The King of Wall Street Takes on the Casinos

Posted by Larry Doyle on July 22nd, 2009 7:08 AM |

Kings like control. Control drives revenue and profits.

Revenues and profits are a function of volumes and margins.

Any businessman worth his salt works tirelessly at increasing his own volume and margin while necessarily narrowing those of his competition.

Larry Fink

I see a classic case of these competitive forces at work this morning in a report from the Financial Times, BlackRock Chief Attacks Wall Street Earnings:

Larry Fink, BlackRock’s founder and chief executive, on Tuesday took aim at the “luxurious” trading profits enjoyed by Wall Street banks, saying that they have taken advantage of reduced competition to charge their customers more for even basic trades.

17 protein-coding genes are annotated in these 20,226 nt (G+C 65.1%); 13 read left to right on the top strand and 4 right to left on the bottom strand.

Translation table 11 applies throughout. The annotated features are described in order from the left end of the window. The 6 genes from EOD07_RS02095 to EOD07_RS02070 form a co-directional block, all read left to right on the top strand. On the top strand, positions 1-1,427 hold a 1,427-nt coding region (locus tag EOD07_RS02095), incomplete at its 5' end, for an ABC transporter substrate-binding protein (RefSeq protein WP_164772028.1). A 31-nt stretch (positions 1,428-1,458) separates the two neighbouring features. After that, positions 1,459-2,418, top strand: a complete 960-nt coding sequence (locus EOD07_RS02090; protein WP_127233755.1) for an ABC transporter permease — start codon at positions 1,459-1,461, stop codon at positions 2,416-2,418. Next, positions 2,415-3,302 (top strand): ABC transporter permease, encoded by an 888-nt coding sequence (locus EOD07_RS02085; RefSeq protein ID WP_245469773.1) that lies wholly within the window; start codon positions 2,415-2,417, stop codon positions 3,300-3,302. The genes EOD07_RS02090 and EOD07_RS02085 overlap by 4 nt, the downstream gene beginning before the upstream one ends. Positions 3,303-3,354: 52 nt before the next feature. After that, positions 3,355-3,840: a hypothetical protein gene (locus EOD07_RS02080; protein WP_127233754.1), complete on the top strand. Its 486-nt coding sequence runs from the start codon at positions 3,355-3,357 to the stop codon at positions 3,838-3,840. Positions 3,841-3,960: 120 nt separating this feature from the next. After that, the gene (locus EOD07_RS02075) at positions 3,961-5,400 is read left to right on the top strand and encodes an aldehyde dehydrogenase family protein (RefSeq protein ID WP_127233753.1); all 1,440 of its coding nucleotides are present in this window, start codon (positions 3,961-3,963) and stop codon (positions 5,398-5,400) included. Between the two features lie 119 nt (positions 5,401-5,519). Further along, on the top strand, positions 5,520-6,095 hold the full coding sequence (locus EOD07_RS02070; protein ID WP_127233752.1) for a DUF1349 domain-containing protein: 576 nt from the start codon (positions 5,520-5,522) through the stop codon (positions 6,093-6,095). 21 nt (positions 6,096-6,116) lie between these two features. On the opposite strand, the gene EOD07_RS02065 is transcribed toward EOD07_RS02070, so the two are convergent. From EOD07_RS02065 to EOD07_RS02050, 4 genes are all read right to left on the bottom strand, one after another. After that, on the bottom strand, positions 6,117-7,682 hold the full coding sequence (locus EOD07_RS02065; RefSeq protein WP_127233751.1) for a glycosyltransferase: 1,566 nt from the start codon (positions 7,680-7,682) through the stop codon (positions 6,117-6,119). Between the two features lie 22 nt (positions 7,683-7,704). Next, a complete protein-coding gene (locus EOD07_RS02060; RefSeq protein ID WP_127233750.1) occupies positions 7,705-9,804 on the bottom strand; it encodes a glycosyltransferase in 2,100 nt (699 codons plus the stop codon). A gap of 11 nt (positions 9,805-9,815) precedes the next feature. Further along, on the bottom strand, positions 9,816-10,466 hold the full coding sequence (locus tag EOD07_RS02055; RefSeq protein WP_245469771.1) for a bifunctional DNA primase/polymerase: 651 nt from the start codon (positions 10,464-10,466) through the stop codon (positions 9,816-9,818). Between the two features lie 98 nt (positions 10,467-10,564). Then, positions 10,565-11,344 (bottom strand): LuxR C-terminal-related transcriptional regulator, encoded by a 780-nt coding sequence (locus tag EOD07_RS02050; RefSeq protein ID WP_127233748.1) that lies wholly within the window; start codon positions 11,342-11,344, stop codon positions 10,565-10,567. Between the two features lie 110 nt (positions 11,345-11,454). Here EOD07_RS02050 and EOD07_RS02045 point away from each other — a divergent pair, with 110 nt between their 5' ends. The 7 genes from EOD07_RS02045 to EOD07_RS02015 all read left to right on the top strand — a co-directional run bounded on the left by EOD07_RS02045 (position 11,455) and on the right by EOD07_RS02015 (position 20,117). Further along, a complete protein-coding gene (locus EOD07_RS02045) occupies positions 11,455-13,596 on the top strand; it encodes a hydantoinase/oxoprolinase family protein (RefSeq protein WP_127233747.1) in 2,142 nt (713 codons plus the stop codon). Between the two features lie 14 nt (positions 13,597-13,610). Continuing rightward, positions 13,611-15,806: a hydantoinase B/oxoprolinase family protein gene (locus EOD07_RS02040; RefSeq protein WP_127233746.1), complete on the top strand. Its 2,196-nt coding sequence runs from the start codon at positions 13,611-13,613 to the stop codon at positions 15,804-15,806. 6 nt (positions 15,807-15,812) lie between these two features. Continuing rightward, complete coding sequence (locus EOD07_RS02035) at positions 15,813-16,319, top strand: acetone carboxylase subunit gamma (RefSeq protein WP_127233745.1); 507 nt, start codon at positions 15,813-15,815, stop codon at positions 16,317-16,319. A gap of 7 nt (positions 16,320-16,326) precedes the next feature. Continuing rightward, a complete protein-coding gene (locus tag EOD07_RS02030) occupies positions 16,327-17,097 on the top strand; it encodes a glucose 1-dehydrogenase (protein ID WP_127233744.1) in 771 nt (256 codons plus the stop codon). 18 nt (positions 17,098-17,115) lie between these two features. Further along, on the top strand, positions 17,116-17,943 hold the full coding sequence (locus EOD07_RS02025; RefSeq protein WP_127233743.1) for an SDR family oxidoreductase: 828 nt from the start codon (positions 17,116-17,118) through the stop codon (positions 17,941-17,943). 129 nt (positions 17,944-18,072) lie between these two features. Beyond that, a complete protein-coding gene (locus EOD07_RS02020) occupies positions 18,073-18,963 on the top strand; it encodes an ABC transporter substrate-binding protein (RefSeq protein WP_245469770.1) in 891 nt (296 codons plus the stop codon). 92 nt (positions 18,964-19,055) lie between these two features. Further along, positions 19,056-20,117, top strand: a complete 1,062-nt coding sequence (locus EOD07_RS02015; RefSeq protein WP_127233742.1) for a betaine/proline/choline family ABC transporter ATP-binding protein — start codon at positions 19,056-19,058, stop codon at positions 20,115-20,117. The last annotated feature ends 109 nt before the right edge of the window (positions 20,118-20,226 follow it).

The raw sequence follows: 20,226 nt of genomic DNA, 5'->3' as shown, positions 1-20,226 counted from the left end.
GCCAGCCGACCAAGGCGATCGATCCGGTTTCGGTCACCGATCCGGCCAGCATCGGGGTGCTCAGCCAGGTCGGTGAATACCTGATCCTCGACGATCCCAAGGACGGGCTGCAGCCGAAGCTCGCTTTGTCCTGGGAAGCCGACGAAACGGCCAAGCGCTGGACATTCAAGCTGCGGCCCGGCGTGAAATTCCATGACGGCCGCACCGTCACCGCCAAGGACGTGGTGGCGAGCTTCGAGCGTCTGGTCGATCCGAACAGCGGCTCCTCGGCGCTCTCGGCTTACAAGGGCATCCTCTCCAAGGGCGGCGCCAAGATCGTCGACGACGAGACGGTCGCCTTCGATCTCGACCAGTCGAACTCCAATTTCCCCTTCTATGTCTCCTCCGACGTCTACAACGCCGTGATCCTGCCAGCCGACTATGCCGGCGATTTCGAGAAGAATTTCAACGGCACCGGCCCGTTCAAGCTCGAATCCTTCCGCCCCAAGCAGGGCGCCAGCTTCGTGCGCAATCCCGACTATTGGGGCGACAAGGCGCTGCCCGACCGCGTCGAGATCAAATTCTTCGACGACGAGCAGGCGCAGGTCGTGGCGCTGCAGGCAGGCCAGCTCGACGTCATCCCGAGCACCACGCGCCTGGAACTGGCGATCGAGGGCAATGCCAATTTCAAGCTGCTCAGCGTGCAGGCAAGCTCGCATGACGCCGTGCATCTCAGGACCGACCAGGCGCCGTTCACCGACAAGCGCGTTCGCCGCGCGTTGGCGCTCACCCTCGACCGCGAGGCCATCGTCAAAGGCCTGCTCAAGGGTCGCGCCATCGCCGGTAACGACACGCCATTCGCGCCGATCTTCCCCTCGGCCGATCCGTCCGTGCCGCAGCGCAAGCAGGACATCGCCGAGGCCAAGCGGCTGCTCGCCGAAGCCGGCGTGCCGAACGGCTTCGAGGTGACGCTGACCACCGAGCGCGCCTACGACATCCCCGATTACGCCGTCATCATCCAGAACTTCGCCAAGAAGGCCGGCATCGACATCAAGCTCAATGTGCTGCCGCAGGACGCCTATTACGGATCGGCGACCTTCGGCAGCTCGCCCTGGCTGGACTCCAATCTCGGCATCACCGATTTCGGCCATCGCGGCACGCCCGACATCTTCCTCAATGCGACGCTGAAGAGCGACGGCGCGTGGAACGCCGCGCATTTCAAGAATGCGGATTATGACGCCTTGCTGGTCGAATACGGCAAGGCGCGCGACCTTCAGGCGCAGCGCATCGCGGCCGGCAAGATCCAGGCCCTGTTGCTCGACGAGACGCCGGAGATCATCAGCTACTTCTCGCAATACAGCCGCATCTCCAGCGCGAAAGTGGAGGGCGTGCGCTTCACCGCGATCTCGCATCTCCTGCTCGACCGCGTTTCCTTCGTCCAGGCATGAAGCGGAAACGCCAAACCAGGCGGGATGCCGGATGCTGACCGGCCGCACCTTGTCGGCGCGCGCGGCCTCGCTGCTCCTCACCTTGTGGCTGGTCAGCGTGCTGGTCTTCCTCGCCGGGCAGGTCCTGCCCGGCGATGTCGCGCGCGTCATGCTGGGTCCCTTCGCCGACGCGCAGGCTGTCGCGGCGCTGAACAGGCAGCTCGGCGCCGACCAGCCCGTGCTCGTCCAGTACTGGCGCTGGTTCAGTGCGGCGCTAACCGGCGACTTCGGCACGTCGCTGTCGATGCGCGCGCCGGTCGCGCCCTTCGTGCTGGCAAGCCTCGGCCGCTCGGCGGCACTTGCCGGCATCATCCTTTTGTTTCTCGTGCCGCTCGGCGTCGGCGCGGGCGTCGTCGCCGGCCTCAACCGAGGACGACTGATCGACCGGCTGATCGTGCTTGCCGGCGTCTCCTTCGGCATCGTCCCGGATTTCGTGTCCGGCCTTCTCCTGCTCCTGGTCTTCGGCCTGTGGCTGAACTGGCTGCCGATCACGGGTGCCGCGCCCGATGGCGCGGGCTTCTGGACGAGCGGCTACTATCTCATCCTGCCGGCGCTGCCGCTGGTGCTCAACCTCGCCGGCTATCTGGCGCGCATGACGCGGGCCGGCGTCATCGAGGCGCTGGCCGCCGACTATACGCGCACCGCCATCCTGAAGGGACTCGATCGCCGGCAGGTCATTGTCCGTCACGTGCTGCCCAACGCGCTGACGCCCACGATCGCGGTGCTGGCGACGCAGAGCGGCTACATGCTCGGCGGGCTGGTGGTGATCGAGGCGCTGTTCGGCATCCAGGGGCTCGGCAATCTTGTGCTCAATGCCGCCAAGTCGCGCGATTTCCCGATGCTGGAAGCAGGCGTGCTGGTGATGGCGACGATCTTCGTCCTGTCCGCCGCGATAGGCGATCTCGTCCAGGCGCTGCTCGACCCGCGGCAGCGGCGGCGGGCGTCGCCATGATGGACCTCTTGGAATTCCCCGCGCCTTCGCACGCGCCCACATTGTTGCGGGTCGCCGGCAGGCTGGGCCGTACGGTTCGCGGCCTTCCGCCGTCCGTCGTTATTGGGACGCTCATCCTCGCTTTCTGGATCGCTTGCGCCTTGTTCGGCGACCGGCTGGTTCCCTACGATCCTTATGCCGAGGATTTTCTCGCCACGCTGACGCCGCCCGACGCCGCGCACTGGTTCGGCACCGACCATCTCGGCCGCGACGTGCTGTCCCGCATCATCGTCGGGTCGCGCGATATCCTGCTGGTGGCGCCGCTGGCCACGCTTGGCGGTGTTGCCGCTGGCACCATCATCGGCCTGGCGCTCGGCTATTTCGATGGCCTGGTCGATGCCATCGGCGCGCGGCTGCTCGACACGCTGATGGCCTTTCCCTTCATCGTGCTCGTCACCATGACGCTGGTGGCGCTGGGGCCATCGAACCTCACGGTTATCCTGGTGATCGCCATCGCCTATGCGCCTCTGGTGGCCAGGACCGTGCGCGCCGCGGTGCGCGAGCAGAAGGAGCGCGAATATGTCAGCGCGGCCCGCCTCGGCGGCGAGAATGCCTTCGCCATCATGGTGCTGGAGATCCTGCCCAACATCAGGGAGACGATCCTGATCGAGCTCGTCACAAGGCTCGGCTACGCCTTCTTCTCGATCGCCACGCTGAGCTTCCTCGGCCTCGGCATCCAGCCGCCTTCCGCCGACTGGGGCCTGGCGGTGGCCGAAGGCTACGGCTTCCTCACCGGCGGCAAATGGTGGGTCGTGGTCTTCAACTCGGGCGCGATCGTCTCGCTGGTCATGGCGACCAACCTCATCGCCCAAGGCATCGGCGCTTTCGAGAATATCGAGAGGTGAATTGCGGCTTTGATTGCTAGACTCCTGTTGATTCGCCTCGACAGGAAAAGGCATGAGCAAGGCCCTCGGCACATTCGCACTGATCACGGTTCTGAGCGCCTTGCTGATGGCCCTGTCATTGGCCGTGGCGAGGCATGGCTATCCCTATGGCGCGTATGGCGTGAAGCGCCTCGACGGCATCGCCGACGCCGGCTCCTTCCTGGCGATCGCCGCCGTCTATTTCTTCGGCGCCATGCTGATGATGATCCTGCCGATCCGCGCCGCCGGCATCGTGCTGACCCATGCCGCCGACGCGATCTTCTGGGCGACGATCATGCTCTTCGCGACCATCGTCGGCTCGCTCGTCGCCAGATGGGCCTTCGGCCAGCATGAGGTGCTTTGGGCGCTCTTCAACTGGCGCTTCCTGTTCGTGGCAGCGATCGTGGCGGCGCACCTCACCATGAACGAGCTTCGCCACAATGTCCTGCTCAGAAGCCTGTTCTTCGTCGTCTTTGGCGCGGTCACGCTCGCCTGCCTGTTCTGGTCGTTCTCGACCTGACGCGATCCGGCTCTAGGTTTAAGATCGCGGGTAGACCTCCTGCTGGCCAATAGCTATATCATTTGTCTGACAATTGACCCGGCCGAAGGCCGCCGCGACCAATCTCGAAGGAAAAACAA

“There are fewer players. There is very little capital being committed by these dealers,” Mr Fink said

Little doubt The King of Wall Street, Larry Fink is irked by the ransom being charged by those running the Wall street ‘casinos.’  The king says as much in stating:

“They’re just taking the spread between the bid and the ask [the price gap between buyers and sellers] and they are making very luxurious returns,” he added.

In layman’s terms, the King is denigrating those working the Wall Street ‘casinos’ as the equivalent of toll takers on the Triborough Bridge. Who likes paying increased tolls? Nobody, and especially not a king.